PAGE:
Alejandro Cremades: So product Market fit. You know when you’re wondering if you have it or not you probably don’t right? Ah I mean I I I guess for you guys you know is what you were saying where.

Gregory Sewitz: Um, that’s true. Yes.

Alejandro Cremades: You Just you were just selling more than what you had hoped for and that you couldn’t keep up with the with the demand. Ah, now when you went out to market I mean were there any tests or anything I mean you were you were talking about it that you needed some cash there to be able to do the trials and that it took a little bit more money than expected. But. How did you go about doing those tests and everything to make sure that you got it right.

Gregory Sewitz: Um, we launched entirely direct to consumers so we were able to do. We didn’t we didn’t do a ton of fully pre-launched pre idea testing. But once we had the rough parameters of what we thought the product could be just based on. Formulation and what tasted the best um, we kind of put together a lot of different landing pages and at the time at least um it was very easy and pretty cheap to rapidly test a ton of different ad formats and value propositions and audiences on. Facebook and Instagram driving to different landing pages that were kind of highlighting different parts of the product or parts of the brand and see what worked so we were able to really zero in on which which reasons to believe were motivating to people and which consumer groups were. Most likely to be our early adopters and from there we then kind of just leaned in and over time of ah broadened and broadened and broadened essentially to a more mainstream customer I think there have been a lot of changes to the e-commerce and d to c industries the past couple of years and. I would I think it’s much harder today to to be able to do that on a kind of pre-launch budget. Let’s call it but we were lucky in that we were able to get a lot of insights ah early by being direct to consumer.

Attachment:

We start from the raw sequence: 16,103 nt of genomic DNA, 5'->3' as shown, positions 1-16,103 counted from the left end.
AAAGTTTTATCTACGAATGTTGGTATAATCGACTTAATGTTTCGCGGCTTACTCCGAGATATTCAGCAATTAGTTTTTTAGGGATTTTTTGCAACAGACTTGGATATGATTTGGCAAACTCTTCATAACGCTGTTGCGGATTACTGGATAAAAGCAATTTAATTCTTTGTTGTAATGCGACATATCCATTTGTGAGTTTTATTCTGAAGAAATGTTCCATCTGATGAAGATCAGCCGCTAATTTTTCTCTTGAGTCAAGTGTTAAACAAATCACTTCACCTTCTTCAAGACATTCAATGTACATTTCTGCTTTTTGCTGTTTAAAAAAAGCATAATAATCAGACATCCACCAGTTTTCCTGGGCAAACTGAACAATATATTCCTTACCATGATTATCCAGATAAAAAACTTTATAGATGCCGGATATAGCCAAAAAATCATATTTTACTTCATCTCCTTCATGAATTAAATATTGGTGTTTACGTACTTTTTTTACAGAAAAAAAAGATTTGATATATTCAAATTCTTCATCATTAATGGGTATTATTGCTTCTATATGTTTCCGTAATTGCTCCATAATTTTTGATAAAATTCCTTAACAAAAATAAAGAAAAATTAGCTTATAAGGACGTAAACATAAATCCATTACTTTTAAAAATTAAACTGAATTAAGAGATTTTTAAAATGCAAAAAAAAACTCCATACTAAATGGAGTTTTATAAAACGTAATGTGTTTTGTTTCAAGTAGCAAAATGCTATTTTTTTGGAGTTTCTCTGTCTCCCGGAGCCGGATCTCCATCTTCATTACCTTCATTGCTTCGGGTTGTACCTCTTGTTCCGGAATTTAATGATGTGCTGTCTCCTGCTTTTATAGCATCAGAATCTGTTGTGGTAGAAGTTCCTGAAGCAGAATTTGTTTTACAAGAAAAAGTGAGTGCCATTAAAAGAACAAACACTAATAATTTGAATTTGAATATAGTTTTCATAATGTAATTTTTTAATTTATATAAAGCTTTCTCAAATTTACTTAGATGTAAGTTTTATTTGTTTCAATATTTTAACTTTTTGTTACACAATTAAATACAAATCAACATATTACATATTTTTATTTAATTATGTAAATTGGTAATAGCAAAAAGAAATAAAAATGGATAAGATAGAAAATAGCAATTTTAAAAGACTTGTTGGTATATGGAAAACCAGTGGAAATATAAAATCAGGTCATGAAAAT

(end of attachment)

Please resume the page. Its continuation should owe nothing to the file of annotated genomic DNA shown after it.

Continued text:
Alejandro Cremades: And how are he? how were some of those issues that you saw on on finding the right channels because on the direct to consumer. Also there has been some challenges too with the new tracking changes with ios and and things like that. So. How does that Work. You know about adapting you know and and finding the right channels to to to take this to to the right people.